Through the TIA venture Backpacks for Kids, this student reciprocates the generosity she received.  

When Che Ku Kyet ’24 was 6 years old, her family emigrated from Thailand to America and arrived at The Center, a refugee resettlement space in Utica, N.Y. She then entered the public school system, and at this critical time in her life, The Center provided her with a backpack full of school supplies, including notebooks and pencils. Today, Kyet works to reciprocate The Center’s generosity as the president of the Thought Into Action (TIA) venture Backpacks For Kids (BFK).

“My parents couldn’t have known what [my three siblings and I] needed or where to get it,” she recalls. “Receiving backpacks relieved stress on my family in the already traumatizing process of resettlement.”

With the books included in her backpack, Kyet began reading to familiarize herself with the English language. She excelled in her early education, for which she was later recognized by the Young Scholars Liberty Partnership Program.

At Colgate, Kyet is on the pre-med track with hopes of becoming a surgeon and returning to Thailand to provide health care aid within refugee camps. She joined BFK last spring, when she learned of the organization’s aim to help refugees.

“I was drawn to BFK because I want to be able to give back the help that I received,” says Kyet. “These kinds of backpacks relieve financial burdens and allow refugee children to feel a sense of safety.”

BFK’s board currently consists of 13 members who direct fundraising, grant writing, and public relations for the nonprofit venture, which was founded in 2020 by three students: Jillian Holiday ’23, Raina Jung ’23, and Marie Goodrich ’23. When their volunteers arrive at The Center, they donate backpacks filled with educational and hygienic supplies such as books, combs, and toothbrushes. The backpacks also provide children with toys and coloring supplies. “Some refugee youth are transported from shelter to shelter, so coloring distracts the kids on their long rides,” says Taryn Lane ’26, who directs fundraising for BFK. “And if they’re traveling with a group, this is an activity they can bond over with the youth on board.”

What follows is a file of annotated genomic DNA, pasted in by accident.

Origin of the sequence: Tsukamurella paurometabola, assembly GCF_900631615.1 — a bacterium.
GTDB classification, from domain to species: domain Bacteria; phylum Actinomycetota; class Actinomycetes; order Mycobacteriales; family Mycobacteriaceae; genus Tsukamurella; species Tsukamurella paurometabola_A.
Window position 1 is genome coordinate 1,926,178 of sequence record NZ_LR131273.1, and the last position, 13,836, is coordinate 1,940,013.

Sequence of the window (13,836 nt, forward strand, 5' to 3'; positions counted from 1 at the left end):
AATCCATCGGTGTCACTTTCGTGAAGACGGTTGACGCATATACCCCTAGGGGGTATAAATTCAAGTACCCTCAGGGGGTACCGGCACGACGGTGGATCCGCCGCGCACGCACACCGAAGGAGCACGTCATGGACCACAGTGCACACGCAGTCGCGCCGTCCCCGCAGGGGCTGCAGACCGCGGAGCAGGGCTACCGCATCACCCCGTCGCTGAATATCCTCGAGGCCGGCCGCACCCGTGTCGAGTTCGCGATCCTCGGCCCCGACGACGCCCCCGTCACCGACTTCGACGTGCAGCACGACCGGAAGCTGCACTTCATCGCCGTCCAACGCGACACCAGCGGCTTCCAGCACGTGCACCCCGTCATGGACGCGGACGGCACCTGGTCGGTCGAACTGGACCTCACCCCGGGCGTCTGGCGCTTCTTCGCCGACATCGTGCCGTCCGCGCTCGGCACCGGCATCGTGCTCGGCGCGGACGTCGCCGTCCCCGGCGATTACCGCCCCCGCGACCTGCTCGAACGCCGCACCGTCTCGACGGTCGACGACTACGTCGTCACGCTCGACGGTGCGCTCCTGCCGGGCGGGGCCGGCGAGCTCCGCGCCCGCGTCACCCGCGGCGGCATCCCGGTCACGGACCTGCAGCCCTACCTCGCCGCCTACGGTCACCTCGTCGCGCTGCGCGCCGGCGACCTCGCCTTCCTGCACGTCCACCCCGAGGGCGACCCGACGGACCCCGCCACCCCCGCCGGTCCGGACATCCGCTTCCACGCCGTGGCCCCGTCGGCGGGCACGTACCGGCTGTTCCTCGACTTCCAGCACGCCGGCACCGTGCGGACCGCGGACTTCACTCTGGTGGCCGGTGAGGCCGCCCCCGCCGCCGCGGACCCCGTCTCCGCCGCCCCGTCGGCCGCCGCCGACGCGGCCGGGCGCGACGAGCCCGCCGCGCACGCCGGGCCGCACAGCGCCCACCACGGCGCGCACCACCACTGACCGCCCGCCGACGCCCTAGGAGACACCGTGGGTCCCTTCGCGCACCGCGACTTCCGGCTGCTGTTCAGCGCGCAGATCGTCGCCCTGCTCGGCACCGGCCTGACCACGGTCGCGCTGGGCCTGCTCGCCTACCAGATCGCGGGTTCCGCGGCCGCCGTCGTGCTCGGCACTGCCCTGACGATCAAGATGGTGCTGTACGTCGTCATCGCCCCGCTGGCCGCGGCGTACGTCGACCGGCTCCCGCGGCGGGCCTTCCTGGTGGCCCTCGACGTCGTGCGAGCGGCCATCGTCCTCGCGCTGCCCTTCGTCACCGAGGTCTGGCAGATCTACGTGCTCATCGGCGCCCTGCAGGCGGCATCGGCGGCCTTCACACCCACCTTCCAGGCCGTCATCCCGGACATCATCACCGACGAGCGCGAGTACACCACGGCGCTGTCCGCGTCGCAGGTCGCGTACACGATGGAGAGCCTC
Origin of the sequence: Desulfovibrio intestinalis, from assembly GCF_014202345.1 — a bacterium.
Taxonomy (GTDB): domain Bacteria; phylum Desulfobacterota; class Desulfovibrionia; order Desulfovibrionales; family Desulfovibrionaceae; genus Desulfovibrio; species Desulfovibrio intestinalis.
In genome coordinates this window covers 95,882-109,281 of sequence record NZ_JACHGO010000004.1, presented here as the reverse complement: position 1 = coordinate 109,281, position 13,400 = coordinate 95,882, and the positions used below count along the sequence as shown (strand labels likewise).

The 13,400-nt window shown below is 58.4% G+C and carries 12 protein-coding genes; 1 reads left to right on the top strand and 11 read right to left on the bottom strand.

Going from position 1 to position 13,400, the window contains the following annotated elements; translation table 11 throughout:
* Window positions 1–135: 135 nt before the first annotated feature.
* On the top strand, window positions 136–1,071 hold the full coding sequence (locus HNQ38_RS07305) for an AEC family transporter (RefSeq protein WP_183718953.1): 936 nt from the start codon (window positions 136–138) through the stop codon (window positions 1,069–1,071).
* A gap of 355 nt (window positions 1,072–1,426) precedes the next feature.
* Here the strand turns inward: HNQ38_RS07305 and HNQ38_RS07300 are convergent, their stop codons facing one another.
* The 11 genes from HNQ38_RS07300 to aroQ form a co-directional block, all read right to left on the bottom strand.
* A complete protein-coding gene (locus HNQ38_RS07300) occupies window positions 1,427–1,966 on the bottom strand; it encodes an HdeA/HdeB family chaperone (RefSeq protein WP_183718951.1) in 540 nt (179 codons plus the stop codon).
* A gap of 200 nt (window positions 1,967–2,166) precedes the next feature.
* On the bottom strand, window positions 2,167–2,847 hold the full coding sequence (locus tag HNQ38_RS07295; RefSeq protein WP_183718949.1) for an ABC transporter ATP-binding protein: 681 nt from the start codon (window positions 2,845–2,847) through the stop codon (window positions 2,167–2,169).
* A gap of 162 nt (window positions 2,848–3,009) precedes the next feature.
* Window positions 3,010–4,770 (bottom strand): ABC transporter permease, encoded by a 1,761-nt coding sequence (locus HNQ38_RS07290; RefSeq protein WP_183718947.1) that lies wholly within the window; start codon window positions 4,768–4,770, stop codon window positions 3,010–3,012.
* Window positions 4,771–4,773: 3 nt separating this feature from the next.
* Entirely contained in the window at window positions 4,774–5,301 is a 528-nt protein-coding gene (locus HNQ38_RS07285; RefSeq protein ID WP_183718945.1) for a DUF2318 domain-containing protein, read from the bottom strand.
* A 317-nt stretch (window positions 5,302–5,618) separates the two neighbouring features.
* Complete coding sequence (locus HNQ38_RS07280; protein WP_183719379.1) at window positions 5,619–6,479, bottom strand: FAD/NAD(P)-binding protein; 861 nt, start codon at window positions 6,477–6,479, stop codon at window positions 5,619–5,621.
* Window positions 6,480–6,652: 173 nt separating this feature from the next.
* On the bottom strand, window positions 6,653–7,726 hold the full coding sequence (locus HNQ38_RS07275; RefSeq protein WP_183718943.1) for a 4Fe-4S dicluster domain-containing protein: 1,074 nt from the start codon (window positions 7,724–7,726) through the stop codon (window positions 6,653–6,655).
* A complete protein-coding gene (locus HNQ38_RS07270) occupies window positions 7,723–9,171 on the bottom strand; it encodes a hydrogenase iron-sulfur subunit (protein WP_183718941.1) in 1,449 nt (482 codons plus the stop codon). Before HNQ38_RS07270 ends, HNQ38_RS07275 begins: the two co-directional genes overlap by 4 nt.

Beyond their material impact, BFK also aims to spread awareness of their cause on campus through film screenings and dialogues about the refugee presence in Utica. And with the resources of TIA’s mentorship program, the group is supported by a robust alumni network.

“With TIA’s support and encouragement, we’ve been able to make Backpacks For Kids happen,” says Kyet. “The program has allowed us to make a tangible change.”